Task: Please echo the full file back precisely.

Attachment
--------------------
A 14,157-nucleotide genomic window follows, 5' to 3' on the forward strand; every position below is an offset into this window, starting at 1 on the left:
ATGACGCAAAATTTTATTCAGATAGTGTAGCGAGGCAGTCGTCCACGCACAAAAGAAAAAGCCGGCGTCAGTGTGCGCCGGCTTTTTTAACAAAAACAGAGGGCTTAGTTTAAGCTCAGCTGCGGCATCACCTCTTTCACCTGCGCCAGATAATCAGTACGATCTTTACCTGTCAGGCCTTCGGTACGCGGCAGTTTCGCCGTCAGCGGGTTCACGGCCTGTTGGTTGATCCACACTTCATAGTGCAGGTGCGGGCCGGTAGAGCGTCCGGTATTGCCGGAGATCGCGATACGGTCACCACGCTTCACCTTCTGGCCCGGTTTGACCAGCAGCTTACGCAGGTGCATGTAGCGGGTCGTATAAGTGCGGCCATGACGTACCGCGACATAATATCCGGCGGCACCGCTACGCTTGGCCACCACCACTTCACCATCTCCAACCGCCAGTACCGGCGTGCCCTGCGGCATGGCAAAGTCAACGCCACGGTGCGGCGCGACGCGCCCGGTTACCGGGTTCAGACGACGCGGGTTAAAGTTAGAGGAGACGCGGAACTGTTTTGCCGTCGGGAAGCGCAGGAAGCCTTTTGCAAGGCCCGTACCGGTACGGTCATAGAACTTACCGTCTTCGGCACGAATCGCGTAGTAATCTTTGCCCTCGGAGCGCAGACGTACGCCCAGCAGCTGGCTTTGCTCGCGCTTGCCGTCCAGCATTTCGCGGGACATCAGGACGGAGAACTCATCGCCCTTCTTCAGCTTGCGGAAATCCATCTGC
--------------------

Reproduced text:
A 14,157-nucleotide genomic window follows, 5' to 3' on the forward strand; every position below is an offset into this window, starting at 1 on the left:
ATGACGCAAAATTTTATTCAGATAGTGTAGCGAGGCAGTCGTCCACGCACAAAAGAAAAAGCCGGCGTCAGTGTGCGCCGGCTTTTTTAACAAAAACAGAGGGCTTAGTTTAAGCTCAGCTGCGGCATCACCTCTTTCACCTGCGCCAGATAATCAGTACGATCTTTACCTGTCAGGCCTTCGGTACGCGGCAGTTTCGCCGTCAGCGGGTTCACGGCCTGTTGGTTGATCCACACTTCATAGTGCAGGTGCGGGCCGGTAGAGCGTCCGGTATTGCCGGAGATCGCGATACGGTCACCACGCTTCACCTTCTGGCCCGGTTTGACCAGCAGCTTACGCAGGTGCATGTAGCGGGTCGTATAAGTGCGGCCATGACGTACCGCGACATAATATCCGGCGGCACCGCTACGCTTGGCCACCACCACTTCACCATCTCCAACCGCCAGTACCGGCGTGCCCTGCGGCATGGCAAAGTCAACGCCACGGTGCGGCGCGACGCGCCCGGTTACCGGGTTCAGACGACGCGGGTTAAAGTTAGAGGAGACGCGGAACTGTTTTGCCGTCGGGAAGCGCAGGAAGCCTTTTGCAAGGCCCGTACCGGTACGGTCATAGAACTTACCGTCTTCGGCACGAATCGCGTAGTAATCTTTGCCCTCGGAGCGCAGACGTACGCCCAGCAGCTGGCTTTGCTCGCGCTTGCCGTCCAGCATTTCGCGGGACATCAGGACGGAGAACTCATCGCCCTTCTTCAGCTTGCGGAAATCCATCTGC